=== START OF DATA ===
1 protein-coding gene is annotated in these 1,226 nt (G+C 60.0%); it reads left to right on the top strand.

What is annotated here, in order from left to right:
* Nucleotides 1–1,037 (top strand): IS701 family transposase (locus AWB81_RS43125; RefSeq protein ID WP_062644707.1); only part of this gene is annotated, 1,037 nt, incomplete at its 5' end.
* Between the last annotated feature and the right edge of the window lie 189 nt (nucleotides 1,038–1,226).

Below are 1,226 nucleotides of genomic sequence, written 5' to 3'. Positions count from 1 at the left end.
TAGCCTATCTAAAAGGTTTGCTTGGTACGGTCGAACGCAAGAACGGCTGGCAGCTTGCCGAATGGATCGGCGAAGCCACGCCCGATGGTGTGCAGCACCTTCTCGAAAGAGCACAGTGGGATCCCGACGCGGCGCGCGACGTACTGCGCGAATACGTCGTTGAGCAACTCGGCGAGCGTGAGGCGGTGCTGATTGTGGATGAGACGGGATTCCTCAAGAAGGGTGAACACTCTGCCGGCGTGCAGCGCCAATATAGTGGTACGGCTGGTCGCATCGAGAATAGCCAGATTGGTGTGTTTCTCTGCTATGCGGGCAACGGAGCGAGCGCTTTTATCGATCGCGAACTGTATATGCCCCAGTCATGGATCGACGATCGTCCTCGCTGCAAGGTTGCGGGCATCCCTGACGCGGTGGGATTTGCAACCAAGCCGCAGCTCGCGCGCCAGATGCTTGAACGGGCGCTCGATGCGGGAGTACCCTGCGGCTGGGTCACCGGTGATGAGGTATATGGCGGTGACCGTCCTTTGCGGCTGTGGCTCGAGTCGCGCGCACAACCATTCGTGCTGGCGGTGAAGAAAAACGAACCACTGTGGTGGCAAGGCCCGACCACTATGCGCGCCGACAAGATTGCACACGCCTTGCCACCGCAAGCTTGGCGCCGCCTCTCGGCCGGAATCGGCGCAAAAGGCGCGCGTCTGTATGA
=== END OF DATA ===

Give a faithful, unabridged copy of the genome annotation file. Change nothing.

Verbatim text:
1 protein-coding gene is annotated in these 1,226 nt (G+C 60.0%); it reads left to right on the top strand.

What is annotated here, in order from left to right:
* Nucleotides 1–1,037 (top strand): IS701 family transposase (locus AWB81_RS43125; RefSeq protein ID WP_062644707.1); only part of this gene is annotated, 1,037 nt, incomplete at its 5' end.
* Between the last annotated feature and the right edge of the window lie 189 nt (nucleotides 1,038–1,226).

Below are 1,226 nucleotides of genomic sequence, written 5' to 3'. Positions count from 1 at the left end.
TAGCCTATCTAAAAGGTTTGCTTGGTACGGTCGAACGCAAGAACGGCTGGCAGCTTGCCGAATGGATCGGCGAAGCCACGCCCGATGGTGTGCAGCACCTTCTCGAAAGAGCACAGTGGGATCCCGACGCGGCGCGCGACGTACTGCGCGAATACGTCGTTGAGCAACTCGGCGAGCGTGAGGCGGTGCTGATTGTGGATGAGACGGGATTCCTCAAGAAGGGTGAACACTCTGCCGGCGTGCAGCGCCAATATAGTGGTACGGCTGGTCGCATCGAGAATAGCCAGATTGGTGTGTTTCTCTGCTATGCGGGCAACGGAGCGAGCGCTTTTATCGATCGCGAACTGTATATGCCCCAGTCATGGATCGACGATCGTCCTCGCTGCAAGGTTGCGGGCATCCCTGACGCGGTGGGATTTGCAACCAAGCCGCAGCTCGCGCGCCAGATGCTTGAACGGGCGCTCGATGCGGGAGTACCCTGCGGCTGGGTCACCGGTGATGAGGTATATGGCGGTGACCGTCCTTTGCGGCTGTGGCTCGAGTCGCGCGCACAACCATTCGTGCTGGCGGTGAAGAAAAACGAACCACTGTGGTGGCAAGGCCCGACCACTATGCGCGCCGACAAGATTGCACACGCCTTGCCACCGCAAGCTTGGCGCCGCCTCTCGGCCGGAATCGGCGCAAAAGGCGCGCGTCTGTATGA